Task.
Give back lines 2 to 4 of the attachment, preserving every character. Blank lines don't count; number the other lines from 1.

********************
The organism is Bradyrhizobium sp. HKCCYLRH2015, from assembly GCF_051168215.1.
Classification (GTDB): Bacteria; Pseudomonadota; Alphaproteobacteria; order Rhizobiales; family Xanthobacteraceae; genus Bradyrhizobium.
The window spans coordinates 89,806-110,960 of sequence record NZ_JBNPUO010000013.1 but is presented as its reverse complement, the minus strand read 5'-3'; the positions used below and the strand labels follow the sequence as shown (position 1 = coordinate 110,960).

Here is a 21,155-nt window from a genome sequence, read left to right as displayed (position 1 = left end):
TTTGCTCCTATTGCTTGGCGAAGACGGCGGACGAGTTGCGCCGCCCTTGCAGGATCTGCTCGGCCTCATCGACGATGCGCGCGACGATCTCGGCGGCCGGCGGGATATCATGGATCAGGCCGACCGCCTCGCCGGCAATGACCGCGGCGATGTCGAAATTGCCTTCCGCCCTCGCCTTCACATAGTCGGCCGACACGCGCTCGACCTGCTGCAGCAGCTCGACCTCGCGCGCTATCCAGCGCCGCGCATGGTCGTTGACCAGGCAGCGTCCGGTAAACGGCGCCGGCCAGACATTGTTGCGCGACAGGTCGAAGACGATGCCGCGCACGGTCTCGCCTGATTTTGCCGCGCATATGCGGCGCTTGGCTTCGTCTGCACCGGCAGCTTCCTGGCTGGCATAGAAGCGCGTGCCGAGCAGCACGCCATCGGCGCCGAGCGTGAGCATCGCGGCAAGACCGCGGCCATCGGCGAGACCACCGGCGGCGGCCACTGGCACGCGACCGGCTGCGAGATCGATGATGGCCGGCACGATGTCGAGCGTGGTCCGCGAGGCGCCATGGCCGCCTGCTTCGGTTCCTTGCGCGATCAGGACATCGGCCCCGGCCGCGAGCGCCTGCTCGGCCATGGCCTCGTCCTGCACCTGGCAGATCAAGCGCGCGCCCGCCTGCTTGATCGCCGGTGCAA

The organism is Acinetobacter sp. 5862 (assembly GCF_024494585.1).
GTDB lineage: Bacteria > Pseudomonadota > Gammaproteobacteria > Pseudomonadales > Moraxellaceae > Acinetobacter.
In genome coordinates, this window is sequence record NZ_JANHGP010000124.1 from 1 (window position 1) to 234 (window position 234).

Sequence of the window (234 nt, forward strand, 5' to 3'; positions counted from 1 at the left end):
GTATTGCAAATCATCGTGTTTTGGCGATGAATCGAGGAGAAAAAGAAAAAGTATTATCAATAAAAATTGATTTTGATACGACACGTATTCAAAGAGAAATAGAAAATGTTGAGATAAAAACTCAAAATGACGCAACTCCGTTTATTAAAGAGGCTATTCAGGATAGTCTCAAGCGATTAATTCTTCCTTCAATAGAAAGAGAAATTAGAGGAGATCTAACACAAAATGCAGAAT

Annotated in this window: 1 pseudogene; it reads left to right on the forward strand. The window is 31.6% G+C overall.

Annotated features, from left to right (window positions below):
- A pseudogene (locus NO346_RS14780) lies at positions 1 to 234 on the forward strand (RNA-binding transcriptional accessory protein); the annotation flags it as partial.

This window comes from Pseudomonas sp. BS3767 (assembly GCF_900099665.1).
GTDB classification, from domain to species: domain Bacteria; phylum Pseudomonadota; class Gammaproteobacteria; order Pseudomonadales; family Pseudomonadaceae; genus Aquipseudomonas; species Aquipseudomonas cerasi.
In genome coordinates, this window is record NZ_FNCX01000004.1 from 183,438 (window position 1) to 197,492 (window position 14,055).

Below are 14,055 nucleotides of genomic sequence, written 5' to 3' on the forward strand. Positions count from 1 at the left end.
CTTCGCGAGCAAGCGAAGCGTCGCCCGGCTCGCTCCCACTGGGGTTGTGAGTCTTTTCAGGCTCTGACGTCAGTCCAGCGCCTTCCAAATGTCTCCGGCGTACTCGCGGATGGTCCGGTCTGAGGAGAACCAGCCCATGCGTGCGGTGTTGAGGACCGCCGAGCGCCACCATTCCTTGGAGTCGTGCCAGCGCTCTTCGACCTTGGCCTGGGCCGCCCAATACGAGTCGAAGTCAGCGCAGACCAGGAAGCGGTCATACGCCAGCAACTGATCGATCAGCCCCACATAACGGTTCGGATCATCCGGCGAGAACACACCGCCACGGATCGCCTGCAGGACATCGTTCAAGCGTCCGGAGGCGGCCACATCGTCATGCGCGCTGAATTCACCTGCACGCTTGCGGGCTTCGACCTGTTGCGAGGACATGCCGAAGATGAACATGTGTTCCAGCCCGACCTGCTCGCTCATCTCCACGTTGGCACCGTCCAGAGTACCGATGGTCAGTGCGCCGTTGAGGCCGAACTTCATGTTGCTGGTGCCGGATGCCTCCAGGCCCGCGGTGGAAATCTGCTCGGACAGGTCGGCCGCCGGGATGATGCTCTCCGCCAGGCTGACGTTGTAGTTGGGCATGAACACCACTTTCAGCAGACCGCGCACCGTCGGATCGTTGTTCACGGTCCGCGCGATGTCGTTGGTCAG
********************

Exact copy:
Classification (GTDB): Bacteria; Pseudomonadota; Alphaproteobacteria; order Rhizobiales; family Xanthobacteraceae; genus Bradyrhizobium.
The window spans coordinates 89,806-110,960 of sequence record NZ_JBNPUO010000013.1 but is presented as its reverse complement, the minus strand read 5'-3'; the positions used below and the strand labels follow the sequence as shown (position 1 = coordinate 110,960).

Here is a 21,155-nt window from a genome sequence, read left to right as displayed (position 1 = left end):